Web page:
Last month, Chicago-based Heitman and Buffalo, New York-based self-storage REIT Sovran Self Storage paid $144 million (€92 million) for a portfolio of 21 self-storage facilities located in markets throughout the US. It was just one example in a series of deals closed over the past few months, where private equity real estate has been targeting the storage industry.
The joint venture between Heitman and Sovran, formed in June this year, is expected to acquire up to $350 million of self-storage facilities throughout the US. “We've been investing in self-storage for more than ten years,” Olin Needle, director of research at Chicago-based Heitman, told PERE. “We've done investments with a lot of the larger storage companies. [The sector] provides both strong income and solid growth.”
One of the attributes of the self-storage sector, according to Needle, is the fact it doesn't require as much capital as say, the office and residential spaces. “The real estate is not very capital-intensive to maintain. The difference between the income yield and the cash yield is very small,” he added. In the deal announced in August, Heitman and Sovran purchased 1.6 million square feet of properties. The buildings will be branded under Sovran's Uncle Bob's Self Storage brand.
Chicago-based Heitman is not the only private equity real estate firm looking to capitalize on the self-storage property market, though. In June, Morristown, New Jersey-based Hampshire Partners purchased 661 climate-controlled self-storage units in Berkley Heights, New Jersey. The facilities, totaling 51,171 square feet of rentable space, are strategically located near major area highways.
Bill Scully, a principal at Hampshire, says there are still opportunities to be had in the sector, in the metropolitan as well as urban areas. “There is still a lot of demand for the product,” he says. According to Scully, Hampshire currently owns self-storage properties in the US as well as markets in the Caribbean and Puerto Rico.
Harrison Street Real Estate Capital also counts itself among the growing number of GPs in self-storage. In July, it closed its second real estate vehicle, Harrison Street Real Estate Partners II, on $430 million, to invest in “recession-resistant” niche markets, including storage facilities such as self-storage and boat storage.
“A large amount of demand for storage is a result of change,” Needle says. “And it can be good or bad. If somebody gets a new job often they move and they require storage. If somebody loses their job and they relocate they will need storage. A good portion of demand for the properties is due to lifestyle change, and those are things that can happen in good times and bad.”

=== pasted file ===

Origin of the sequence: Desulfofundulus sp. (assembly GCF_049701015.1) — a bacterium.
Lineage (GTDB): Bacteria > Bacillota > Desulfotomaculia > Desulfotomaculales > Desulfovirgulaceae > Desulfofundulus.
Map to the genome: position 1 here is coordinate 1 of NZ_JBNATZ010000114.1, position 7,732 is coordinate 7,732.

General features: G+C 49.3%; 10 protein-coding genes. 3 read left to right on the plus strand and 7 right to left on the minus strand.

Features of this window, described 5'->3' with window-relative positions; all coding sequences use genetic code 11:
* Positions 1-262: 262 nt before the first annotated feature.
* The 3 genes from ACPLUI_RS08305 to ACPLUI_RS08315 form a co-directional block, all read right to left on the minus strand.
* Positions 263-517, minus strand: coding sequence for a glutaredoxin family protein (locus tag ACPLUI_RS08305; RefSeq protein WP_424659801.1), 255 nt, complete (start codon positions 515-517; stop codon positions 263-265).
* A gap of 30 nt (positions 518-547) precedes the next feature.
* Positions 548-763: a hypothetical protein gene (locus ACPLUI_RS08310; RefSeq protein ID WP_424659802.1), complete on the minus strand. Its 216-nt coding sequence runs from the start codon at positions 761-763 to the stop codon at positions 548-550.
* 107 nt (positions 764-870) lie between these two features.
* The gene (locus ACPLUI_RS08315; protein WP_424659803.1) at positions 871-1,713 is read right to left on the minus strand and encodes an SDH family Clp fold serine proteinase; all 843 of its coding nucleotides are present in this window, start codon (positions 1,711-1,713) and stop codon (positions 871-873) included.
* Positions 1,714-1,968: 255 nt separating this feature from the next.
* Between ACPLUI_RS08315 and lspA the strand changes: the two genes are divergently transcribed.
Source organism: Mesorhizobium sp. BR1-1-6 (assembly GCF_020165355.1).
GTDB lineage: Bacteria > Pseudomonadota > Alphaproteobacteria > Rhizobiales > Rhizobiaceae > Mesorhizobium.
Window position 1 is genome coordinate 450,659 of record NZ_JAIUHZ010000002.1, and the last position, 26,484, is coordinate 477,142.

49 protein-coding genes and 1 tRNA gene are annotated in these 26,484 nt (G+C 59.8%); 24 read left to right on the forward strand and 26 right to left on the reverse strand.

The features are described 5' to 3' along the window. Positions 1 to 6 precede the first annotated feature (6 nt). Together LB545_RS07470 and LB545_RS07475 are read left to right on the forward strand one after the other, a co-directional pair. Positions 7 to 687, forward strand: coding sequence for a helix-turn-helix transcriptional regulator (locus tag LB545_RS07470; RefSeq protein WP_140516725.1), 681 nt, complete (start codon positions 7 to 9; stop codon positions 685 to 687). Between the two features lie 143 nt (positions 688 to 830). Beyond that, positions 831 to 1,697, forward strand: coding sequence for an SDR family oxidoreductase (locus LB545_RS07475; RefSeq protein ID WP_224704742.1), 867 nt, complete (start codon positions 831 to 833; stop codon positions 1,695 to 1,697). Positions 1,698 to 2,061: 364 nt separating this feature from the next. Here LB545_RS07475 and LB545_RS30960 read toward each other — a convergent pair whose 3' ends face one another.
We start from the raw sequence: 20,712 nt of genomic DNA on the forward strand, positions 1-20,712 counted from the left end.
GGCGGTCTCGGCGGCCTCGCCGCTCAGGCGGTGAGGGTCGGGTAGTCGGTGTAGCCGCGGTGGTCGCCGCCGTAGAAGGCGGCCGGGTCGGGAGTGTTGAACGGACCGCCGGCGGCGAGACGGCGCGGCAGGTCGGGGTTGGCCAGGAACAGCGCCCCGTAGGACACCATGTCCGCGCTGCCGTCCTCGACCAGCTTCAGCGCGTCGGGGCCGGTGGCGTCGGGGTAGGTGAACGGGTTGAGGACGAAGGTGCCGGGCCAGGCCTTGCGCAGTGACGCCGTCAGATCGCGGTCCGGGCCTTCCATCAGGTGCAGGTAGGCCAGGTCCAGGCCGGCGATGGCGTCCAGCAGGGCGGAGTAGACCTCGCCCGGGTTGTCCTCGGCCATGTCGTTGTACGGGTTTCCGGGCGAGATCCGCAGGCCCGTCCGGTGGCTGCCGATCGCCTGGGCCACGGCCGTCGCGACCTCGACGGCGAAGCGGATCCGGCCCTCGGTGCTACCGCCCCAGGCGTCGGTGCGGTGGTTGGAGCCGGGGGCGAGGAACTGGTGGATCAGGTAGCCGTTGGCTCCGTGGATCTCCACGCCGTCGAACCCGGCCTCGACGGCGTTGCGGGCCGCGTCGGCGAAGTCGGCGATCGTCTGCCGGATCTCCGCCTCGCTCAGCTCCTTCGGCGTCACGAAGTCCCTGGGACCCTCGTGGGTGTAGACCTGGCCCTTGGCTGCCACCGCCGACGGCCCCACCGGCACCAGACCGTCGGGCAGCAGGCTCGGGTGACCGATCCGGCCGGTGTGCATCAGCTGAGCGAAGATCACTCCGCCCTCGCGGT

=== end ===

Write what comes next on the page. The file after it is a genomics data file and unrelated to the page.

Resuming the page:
Although nothing is recession-resistant, adds Scully, consumers need a place to store their goods either when selling their house, or for relocation, or even in urban areas where people are using self-storage to store seasonal goods.
Prudential in $500m NY office JV
Prudential Real Estate Investors has launched a $500 million (€336.5 million) joint venture with investment and development company L&L Holding Company to acquire office properties in New York City. Leonard Kaplan, principal for PREI's global merchant banking team said at the time “current markets have provided our investors with a unique opportunity to take advantage of softening prices.”
Singapore's GIC invests in Mexican retail
GIC Real Estate has taken a minority stake in Mexico Retail Properties (MRP), a developer and operator of retail properties in Mexico. The real estate arm of the Government of Singapore Investment Corporation is investing through a combination of debt and equity in MRP's operations as well as its second Mexico-focused investment vehicle. Mexico Retail Properties, an affiliate of Denver, Colorado-based private equity real estate firm Black Creek Group, currently has a portfolio of 14 retail centers as well as five projects under development and 21 near-term projects. The majority of MRP's centers are anchored by retailer Wal-Mart.
RREEF JV to develop $350m business park
Deutsche Bank's RREEF Alternative Investments and San Francisco-based real estate developer and investor Newcastle Partners have acquired 54 acres of land in California on which the duo is building a $350 million (€228 million) mixed-use business park. When completed, the project will comprise four million square feet of commercial space including a mix of office, industrial, retail and hotel space, as well as 9.9 acres of parks, according to media reports. Boeing is retaining the remaining acres in Douglas Park, estimated to be 260 acres.
Lehman considers sale of RE portfolio
Lehman Brothers is reportedly in talks with several firms to sell its $40 billion (€27 billion) of commercial real estate assets. According to the Financial Times, which cited sources close to the proposed sale, said firms such as Blackstone and BlackRock are believed to be involved in negotiations. Lehman is considering either selling its entire portfolio or selling the assets piecemeal. It has been plagued by losses incurred from the real estate holdings. It is believed that the bank may be willing to take a $5 billion hit from the sale. Lehman Brothers declined to comment on the report, which also said that there is currently a gap between what Lehman thinks the assets are worth and what the potential buyers think. According to The Wall Street Journal, the investment bank has also approached a handful of private equity firms about the sale of its investment management group – which includes private equity and hedge funds, wealth management and its Neuberger Berman asset management divisions – looking to strengthen its balance sheet by selling all or part of these assets, together valued at as much as $10 billion.